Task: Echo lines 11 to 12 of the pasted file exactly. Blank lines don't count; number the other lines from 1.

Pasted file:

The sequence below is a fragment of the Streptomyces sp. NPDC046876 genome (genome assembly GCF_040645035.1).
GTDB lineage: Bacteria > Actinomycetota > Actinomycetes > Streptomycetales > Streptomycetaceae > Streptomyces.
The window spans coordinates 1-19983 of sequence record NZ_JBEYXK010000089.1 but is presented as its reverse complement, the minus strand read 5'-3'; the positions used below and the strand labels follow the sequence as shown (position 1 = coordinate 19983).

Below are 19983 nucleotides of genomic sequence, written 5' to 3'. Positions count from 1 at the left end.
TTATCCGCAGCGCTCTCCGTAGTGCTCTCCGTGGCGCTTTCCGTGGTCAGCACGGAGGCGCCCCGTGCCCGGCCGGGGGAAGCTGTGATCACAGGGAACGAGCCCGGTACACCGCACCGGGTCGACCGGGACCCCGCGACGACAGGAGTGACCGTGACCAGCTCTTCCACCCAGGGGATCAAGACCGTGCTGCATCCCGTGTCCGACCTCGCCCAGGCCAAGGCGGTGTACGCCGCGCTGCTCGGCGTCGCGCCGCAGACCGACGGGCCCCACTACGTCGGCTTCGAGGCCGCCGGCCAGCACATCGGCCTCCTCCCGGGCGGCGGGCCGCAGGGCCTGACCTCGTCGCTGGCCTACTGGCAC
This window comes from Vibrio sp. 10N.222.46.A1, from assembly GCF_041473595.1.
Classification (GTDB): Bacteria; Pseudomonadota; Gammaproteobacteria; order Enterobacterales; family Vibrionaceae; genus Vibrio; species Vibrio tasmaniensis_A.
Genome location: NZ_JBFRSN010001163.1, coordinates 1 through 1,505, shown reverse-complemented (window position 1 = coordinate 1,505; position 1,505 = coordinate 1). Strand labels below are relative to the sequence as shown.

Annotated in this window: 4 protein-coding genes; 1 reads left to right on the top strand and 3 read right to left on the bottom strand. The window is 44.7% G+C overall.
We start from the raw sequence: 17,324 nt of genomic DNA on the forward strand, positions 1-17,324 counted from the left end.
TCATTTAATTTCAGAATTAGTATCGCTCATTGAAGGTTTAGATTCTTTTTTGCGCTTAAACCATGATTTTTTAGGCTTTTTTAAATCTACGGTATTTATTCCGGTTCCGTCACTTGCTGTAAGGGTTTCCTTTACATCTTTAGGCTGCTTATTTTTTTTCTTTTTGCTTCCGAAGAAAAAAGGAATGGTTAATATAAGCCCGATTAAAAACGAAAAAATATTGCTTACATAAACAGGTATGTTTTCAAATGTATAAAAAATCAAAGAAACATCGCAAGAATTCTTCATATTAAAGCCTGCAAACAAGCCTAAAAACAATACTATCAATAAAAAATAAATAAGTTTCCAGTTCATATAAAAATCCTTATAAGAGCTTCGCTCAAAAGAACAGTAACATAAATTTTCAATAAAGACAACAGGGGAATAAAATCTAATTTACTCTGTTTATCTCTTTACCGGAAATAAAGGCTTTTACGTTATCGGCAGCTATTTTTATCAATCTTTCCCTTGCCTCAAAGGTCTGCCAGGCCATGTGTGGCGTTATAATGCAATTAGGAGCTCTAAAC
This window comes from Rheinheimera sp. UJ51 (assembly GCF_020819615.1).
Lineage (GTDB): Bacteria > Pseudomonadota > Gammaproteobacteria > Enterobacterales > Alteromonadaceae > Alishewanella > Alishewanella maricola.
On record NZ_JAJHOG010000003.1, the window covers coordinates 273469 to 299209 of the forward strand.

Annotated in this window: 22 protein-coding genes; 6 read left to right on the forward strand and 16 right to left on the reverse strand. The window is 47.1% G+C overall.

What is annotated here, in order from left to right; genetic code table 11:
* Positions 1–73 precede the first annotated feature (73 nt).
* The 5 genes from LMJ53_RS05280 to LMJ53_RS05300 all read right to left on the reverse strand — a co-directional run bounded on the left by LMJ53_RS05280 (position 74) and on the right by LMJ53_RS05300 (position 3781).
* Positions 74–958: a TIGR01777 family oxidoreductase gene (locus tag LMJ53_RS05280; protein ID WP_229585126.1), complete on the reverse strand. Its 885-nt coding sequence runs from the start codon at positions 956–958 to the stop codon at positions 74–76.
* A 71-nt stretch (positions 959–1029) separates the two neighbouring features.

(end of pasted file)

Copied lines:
TCATTTAATTTCAGAATTAGTATCGCTCATTGAAGGTTTAGATTCTTTTTTGCGCTTAAACCATGATTTTTTAGGCTTTTTTAAATCTACGGTATTTATTCCGGTTCCGTCACTTGCTGTAAGGGTTTCCTTTACATCTTTAGGCTGCTTATTTTTTTTCTTTTTGCTTCCGAAGAAAAAAGGAATGGTTAATATAAGCCCGATTAAAAACGAAAAAATATTGCTTACATAAACAGGTATGTTTTCAAATGTATAAAAAATCAAAGAAACATCGCAAGAATTCTTCATATTAAAGCCTGCAAACAAGCCTAAAAACAATACTATCAATAAAAAATAAATAAGTTTCCAGTTCATATAAAAATCCTTATAAGAGCTTCGCTCAAAAGAACAGTAACATAAATTTTCAATAAAGACAACAGGGGAATAAAATCTAATTTACTCTGTTTATCTCTTTACCGGAAATAAAGGCTTTTACGTTATCGGCAGCTATTTTTATCAATCTTTCCCTTGCCTCAAAGGTCTGCCAGGCCATGTGTGGCGTTATAATGCAATTAGGAGCTCTAAAC
This window comes from Rheinheimera sp. UJ51 (assembly GCF_020819615.1).